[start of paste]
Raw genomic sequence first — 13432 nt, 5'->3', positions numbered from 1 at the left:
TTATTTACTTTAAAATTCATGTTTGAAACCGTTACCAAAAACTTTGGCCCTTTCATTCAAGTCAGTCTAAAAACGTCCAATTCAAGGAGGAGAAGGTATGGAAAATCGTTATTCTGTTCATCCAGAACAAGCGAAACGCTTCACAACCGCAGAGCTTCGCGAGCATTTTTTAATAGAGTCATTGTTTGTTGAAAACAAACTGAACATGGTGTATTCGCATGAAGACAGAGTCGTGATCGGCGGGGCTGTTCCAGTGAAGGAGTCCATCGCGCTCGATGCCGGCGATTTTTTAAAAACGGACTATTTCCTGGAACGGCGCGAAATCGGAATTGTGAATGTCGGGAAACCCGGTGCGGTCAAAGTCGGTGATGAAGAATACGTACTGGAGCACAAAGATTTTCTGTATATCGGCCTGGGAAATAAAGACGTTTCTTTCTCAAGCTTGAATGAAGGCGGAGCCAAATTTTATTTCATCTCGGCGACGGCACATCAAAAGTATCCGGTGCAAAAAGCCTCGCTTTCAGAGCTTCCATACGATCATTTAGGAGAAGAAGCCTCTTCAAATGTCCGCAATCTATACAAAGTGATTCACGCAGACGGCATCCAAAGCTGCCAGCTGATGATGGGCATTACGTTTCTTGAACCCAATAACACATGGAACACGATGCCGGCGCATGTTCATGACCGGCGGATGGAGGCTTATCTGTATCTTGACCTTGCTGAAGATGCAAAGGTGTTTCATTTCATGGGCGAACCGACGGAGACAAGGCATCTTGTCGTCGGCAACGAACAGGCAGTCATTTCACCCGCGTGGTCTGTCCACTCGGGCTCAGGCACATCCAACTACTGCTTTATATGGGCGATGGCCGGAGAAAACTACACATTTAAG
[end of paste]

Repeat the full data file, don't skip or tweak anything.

Raw genomic sequence first — 13432 nt, 5'->3', positions numbered from 1 at the left:
TTATTTACTTTAAAATTCATGTTTGAAACCGTTACCAAAAACTTTGGCCCTTTCATTCAAGTCAGTCTAAAAACGTCCAATTCAAGGAGGAGAAGGTATGGAAAATCGTTATTCTGTTCATCCAGAACAAGCGAAACGCTTCACAACCGCAGAGCTTCGCGAGCATTTTTTAATAGAGTCATTGTTTGTTGAAAACAAACTGAACATGGTGTATTCGCATGAAGACAGAGTCGTGATCGGCGGGGCTGTTCCAGTGAAGGAGTCCATCGCGCTCGATGCCGGCGATTTTTTAAAAACGGACTATTTCCTGGAACGGCGCGAAATCGGAATTGTGAATGTCGGGAAACCCGGTGCGGTCAAAGTCGGTGATGAAGAATACGTACTGGAGCACAAAGATTTTCTGTATATCGGCCTGGGAAATAAAGACGTTTCTTTCTCAAGCTTGAATGAAGGCGGAGCCAAATTTTATTTCATCTCGGCGACGGCACATCAAAAGTATCCGGTGCAAAAAGCCTCGCTTTCAGAGCTTCCATACGATCATTTAGGAGAAGAAGCCTCTTCAAATGTCCGCAATCTATACAAAGTGATTCACGCAGACGGCATCCAAAGCTGCCAGCTGATGATGGGCATTACGTTTCTTGAACCCAATAACACATGGAACACGATGCCGGCGCATGTTCATGACCGGCGGATGGAGGCTTATCTGTATCTTGACCTTGCTGAAGATGCAAAGGTGTTTCATTTCATGGGCGAACCGACGGAGACAAGGCATCTTGTCGTCGGCAACGAACAGGCAGTCATTTCACCCGCGTGGTCTGTCCACTCGGGCTCAGGCACATCCAACTACTGCTTTATATGGGCGATGGCCGGAGAAAACTACACATTTAAG